Krach argued that “free nations” needed to agree to coalesce around a “clean network” that excluded Huawei, because “our chain of security is only as strong as its weakest link.”
Weeks after the visit, Brazil appeared to be on board with Washington’s efforts to blacklist Huawei. In a statement issued after Krach’s meeting, Brazil’s foreign ministry said Brazil “supports the principles contained in the Clean Network proposal made by the United States.”
Eduardo Bolsonaro, a son of the president, who headed the foreign affairs committee in the lower house of Congress, said in a tweet that Brazil would back Washington’s push.
China had already faced scorn in some corners of Latin America early in the pandemic, as concerns that it had been careless in allowing the virus to slip beyond its borders took root. Beijing’s reputation took an additional hit in Peru, after exporting cheap, unreliable COVID tests that became an early misstep in the country’s efforts to rein in contagion.
But China found an opportunity to shift the narrative early this year, as its CoronaVac became the cheapest and most accessible inoculation for countries in the developing world.
With the pandemic under control in China, Sinovac, the maker of CoronaVac, began shipping millions of doses abroad, offering free samples to 53 countries and exporting it to 22 nations that placed orders. As the first doses of CoronaVac were administered in Latin America, China took a swipe at wealthy nations that were doing little to guarantee prompt access to vaccines in poorer countries.
“Global distribution of vaccines must be fair and in particular, accessible and affordable to developing countries,” the foreign minister, Wang Yi, said in a speech late last month. “We hope that all countries that have the capability will join hands and make due contributions.”
In late February, as the first doses of China’s vaccines were being administered in Brazil, the country’s telecom regulatory agency announced rules for the 5G auction, which is scheduled to take place in July, that do not exclude Huawei.
The change in Brazil reflects how the campaign against Huawei driven by Trump has lost momentum since his defeat in the November election. Britain said it would not ban equipment made by Huawei from its new high-speed 5G wireless network. Germany has signaled a similar approach to Britain’s.
Thiago de Aragão, a Brasília-based political risk consultant who focuses on China’s relationships in Latin America, said two factors saved Huawei from a humiliating defeat in Brazil. The election of President Joe Biden, who has harshly criticized Brazil’s environmental record, made the Brazilian government unenthusiastic about being in lock step with Washington, he said, and China’s ability to make or break the early phase of Brazil’s vaccination effort made the prospect of angering the Chinese by banning Huawei untenable.
“They were facing certain death by October and November and now they’re back in the game,” de Aragão said of Huawei. The request for vaccines by the Brazilian communications minister, Faria, occurred as it became clear Beijing held the keys to accelerate or throttle the vaccination campaign in Brazil, where more than 270,000 people have died of COVID-19.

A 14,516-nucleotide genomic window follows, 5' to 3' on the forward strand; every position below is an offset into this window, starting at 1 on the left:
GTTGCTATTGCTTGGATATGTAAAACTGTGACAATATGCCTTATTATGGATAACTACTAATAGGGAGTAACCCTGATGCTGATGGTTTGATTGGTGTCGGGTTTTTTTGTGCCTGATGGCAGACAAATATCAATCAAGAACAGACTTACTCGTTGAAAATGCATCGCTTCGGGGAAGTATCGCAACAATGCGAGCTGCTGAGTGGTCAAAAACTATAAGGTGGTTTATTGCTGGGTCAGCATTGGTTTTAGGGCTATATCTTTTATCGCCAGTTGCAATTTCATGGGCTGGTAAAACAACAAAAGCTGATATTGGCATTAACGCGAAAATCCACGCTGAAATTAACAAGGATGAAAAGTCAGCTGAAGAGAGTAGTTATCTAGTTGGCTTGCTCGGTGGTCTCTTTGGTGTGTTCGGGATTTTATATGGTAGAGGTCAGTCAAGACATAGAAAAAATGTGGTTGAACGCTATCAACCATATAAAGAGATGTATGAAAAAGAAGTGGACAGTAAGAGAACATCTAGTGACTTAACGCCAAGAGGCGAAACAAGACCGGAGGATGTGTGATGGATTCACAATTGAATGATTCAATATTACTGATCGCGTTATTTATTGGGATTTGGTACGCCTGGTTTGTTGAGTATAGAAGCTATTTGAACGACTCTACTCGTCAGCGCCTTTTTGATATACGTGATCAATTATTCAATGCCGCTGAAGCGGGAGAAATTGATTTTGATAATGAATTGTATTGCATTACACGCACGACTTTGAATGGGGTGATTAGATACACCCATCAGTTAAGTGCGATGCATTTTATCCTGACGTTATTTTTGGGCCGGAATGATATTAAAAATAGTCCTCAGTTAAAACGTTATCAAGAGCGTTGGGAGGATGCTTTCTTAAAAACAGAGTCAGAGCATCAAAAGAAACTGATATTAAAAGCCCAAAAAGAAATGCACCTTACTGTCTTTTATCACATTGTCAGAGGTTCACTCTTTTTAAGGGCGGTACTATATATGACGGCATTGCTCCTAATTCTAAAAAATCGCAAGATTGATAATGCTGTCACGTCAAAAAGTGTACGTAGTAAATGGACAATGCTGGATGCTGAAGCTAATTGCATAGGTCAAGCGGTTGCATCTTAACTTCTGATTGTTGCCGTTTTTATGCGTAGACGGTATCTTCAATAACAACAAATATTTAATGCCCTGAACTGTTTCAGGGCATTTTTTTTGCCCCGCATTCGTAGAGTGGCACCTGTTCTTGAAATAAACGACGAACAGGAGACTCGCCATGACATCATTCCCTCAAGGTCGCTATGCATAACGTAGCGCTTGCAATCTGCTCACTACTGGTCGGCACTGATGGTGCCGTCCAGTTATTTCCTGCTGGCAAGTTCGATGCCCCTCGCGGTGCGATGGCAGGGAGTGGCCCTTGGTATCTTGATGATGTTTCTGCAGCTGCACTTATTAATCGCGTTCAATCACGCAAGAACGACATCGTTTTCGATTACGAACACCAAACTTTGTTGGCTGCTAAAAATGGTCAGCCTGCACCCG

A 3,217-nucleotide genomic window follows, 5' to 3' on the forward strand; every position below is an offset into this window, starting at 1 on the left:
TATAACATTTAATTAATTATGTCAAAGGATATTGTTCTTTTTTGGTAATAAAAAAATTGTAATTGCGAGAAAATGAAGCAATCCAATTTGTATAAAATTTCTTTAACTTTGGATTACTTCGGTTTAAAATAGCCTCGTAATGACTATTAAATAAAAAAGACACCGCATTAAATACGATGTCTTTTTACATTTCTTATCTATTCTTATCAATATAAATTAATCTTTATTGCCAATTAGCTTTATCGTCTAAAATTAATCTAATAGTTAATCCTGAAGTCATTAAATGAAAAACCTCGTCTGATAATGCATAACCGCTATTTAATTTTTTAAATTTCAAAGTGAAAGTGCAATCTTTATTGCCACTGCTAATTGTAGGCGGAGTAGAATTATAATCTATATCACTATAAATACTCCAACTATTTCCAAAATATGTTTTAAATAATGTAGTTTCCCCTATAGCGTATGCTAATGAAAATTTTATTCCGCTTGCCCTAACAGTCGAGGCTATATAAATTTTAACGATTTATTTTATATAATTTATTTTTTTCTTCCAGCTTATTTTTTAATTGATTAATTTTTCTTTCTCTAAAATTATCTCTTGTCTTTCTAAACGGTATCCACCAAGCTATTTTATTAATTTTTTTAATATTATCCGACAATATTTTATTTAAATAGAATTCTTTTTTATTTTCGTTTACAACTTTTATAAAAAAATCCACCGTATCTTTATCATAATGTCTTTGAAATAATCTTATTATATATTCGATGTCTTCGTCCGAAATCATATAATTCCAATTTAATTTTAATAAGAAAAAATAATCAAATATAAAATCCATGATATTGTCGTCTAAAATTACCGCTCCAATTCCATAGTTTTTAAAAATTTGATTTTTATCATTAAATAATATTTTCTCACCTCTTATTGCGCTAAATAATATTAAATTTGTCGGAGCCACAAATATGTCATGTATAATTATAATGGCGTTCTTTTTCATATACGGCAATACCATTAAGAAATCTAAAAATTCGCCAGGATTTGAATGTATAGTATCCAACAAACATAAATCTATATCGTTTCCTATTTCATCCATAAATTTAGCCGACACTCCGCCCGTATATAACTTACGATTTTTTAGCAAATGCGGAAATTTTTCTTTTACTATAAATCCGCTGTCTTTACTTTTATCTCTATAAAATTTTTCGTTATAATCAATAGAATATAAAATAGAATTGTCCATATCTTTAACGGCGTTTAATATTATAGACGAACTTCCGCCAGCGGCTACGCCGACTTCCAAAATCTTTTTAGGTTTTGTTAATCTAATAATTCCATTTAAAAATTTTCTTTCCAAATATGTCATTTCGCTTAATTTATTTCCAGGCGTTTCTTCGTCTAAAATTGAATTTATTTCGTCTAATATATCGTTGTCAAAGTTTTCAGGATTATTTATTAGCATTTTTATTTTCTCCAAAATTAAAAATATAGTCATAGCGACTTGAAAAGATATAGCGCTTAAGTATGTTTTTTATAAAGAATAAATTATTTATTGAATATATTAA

The only reason Brazil had a few million doses of CoronaVac on hand in early February was that one of Bolsonaro’s rivals, São Paulo Gov. João Doria, had negotiated directly with the Chinese.
In an interview, Faria said there was no quid pro quo suggested in his request to Huawei for help with vaccines. In fact, he said, he also asked executives at competing telecommunications companies in Europe if they could help Brazil obtain shots.
“It wasn’t put on the table, vaccines versus 5G,” he said, describing the request for help with vaccines as appropriate.
On Feb. 11, Faria posted a letter from China’s ambassador to Brazil in which the ambassador noted the request and wrote that “I give this matter great importance.”
In a statement, Huawei did not say it would provide vaccines directly but said the company could help with “communication in an open and transparent manner in a topic involving the two governments.”
China is also the dominant supplier of vaccines in Chile, which has mounted the most aggressive inoculation campaign in Latin America, and it is shipping millions of doses to Mexico, Peru, Colombia, Ecuador and Bolivia.
In a sign of China’s growing leverage, Paraguay, where COVID-19 cases are surging, has struggled to gain access to Chinese vaccines because it is among the few countries in the world that have diplomatic relations with Taiwan, which China considers part of its territory.
In an interview, Paraguay’s foreign minister, Euclides Acevedo, said his country is seeking to negotiate access to CoronaVac through intermediary countries. Then he made an extraordinary overture to China, which has spent years trying to get the last few countries that recognize Taiwan to switch their alliances.
“We would hope the relationship does not end at vaccines, but takes on another dimension in the economic and cultural spheres,” he said. “We must be open to every nation as we seek cooperation and to do so we must have a pragmatic vision.”